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* EverybodyHasLotsOfSex: According to George and Martha, “musical beds” is a popular pastime among the campus faculty. UnreliableExpositor may apply here, however. [[spoiler:It’s implied that Martha and Nick attempt to sleep together, but it’s also implied that he couldn’t perform because he was too intoxicated.]]



* UnreliableNarrator: In-universe. [[spoiler:Almost everything George and Martha say to the guests is at best a distortion of the truth, if not an outright lie.]]

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* UnreliableNarrator: UnreliableExpositor[=/=]UnreliableNarrator: In-universe. [[spoiler:Almost everything George and Martha say to the guests is at best a distortion of the truth, if not an outright lie.]]
6th Jul '17 3:28:53 PM CassandraLeo
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* EverybodyHasLotsOfSex: According to George and Martha, “musical beds” is a popular pastime among the campus faculty. UnreliableExpositor may apply here, however.
6th Jul '17 3:25:57 PM CassandraLeo
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* TheReveal: It’s not explicitly stated until near the end of the play that [[spoiler:George and Martha made up the existence of their son]], though there are hints dropped to this extent as early as the first act. It may arguably qualify as an InternalReveal when Nick figures it out, as Honey gives hints of having figured it out much earlier.
6th Jul '17 3:22:19 PM CassandraLeo
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* SpeechCentricWork: It's a very talky play.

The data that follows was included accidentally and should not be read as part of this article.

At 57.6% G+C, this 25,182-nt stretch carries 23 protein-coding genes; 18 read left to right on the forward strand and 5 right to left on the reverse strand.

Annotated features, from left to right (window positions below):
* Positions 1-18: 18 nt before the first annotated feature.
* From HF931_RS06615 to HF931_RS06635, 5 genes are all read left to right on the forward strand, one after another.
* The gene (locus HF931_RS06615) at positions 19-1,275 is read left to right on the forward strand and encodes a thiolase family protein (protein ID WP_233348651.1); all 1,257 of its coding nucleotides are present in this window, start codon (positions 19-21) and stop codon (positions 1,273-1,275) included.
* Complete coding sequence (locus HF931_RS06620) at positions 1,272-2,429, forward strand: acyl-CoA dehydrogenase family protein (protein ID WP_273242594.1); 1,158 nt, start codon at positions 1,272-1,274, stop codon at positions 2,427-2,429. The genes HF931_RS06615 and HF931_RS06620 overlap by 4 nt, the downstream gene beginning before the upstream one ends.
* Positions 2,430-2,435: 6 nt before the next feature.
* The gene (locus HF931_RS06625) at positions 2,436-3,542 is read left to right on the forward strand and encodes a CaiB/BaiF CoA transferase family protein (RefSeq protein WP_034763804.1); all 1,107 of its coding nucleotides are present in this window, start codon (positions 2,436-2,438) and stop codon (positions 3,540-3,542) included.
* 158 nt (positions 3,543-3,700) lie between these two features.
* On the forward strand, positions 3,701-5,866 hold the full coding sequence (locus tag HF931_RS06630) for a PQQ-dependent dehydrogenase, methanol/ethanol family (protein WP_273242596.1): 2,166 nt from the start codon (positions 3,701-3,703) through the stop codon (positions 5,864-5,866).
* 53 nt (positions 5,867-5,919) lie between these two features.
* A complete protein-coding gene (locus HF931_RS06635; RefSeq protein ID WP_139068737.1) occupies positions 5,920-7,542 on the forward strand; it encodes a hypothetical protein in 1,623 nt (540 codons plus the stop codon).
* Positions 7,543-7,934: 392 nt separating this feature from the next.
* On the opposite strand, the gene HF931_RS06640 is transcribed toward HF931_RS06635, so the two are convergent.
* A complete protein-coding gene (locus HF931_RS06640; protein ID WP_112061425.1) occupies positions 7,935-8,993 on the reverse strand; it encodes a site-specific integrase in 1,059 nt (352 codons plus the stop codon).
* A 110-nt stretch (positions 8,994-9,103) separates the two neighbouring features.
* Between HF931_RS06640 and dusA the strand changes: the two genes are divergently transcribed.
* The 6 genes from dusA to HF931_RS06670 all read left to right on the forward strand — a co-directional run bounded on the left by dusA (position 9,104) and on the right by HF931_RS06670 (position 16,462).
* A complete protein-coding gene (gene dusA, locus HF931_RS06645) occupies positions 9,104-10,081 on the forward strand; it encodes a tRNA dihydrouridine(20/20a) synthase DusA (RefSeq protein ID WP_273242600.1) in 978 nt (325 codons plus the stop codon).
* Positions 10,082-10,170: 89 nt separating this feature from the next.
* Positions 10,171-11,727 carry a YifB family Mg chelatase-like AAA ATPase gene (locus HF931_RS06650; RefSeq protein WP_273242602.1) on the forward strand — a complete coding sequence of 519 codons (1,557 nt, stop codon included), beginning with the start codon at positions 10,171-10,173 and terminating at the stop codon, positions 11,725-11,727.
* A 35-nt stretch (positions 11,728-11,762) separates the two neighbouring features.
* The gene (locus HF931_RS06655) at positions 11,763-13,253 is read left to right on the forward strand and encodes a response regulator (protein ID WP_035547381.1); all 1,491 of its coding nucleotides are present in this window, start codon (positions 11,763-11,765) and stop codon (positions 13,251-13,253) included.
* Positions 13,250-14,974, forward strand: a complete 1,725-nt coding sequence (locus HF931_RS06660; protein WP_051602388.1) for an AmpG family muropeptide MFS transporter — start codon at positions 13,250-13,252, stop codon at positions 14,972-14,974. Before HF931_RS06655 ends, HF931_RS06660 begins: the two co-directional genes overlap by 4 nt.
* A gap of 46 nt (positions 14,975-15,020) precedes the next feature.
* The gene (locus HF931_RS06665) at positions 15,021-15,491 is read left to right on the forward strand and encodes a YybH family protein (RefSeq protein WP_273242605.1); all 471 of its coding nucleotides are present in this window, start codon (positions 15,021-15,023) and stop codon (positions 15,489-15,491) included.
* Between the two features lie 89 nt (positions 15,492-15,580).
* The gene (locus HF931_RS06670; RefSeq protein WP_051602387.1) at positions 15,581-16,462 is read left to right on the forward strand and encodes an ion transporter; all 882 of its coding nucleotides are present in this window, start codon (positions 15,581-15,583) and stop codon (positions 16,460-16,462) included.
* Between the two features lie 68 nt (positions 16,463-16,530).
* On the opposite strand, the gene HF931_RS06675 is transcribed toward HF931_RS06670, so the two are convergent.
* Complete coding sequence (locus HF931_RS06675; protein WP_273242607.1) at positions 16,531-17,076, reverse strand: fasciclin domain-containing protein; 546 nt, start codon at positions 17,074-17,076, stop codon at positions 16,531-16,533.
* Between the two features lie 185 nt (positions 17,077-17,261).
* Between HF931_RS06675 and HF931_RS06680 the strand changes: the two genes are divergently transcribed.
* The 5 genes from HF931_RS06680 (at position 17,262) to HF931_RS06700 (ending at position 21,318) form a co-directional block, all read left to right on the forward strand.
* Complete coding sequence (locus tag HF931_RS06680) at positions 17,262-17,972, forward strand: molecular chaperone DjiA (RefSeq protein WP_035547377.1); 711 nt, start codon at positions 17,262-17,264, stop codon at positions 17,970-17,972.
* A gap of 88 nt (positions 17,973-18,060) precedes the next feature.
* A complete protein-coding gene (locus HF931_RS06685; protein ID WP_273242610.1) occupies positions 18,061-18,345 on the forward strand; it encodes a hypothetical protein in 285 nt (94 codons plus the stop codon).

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* SpeechCentricWork: It's a very talky play.play overall, which makes the moments with less dialogue stand out even more.
6th Jul '17 3:21:21 PM CassandraLeo
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* LonelyTogether

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* LonelyTogetherLonelyTogether: Basically the whole plot: miserable couple invites younger couple over for "an evening of fun and games" that mostly involves inflicting their miseries on each other. As the play progresses, we see that the younger couple was, in a quieter way, already miserable as well.



* MinimalistCast

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* MinimalistCastMinimalistCast: Only four characters in the play. The film adds two bit parts, but they have only a few lines each and the actors portraying the characters aren't even credited.



** "Honey" is just Nick's pet name for his wife, she's never given an actual name in-story.

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** "Honey" is just Nick's pet name for his wife, she's never given an actual name in-story. George refers to her as "Missy" at one point in the film version, but this is probably just a nickname as well.



* PunBasedTitle: An obvious play on "[[Disney/ThreeLittlePigs Who's Afraid of the Big Bad Wolf?]]" Albee put "Virginia Woolf" in the title in place of "Big Bad Wolf" because he was afraid of copyright infringement. It also adds to the concept of absurdism throughout the play.

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* PunBasedTitle: An obvious play on "[[Disney/ThreeLittlePigs Who's Afraid of the Big Bad Wolf?]]" Albee put "Virginia Woolf" in the title in place of "Big Bad Wolf" because he was afraid of copyright infringement. (He'd also seen it as a graffito on a bathroom mirror and found it amusing.) It also adds to the concept of absurdism throughout the play.



* SpeechCentricWork

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* SpeechCentricWorkSpeechCentricWork: It's a very talky play.
6th Jul '17 3:12:42 PM CassandraLeo
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* TheMasochismTango: George and Martha.

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* TheMasochismTango: George and Martha. Martha are arguably the {{Trope Codifier}}s in modern pop culture. Nick and Honey's marriage looks happier on the surface, but as we ultimately see, they're NotSoDifferent.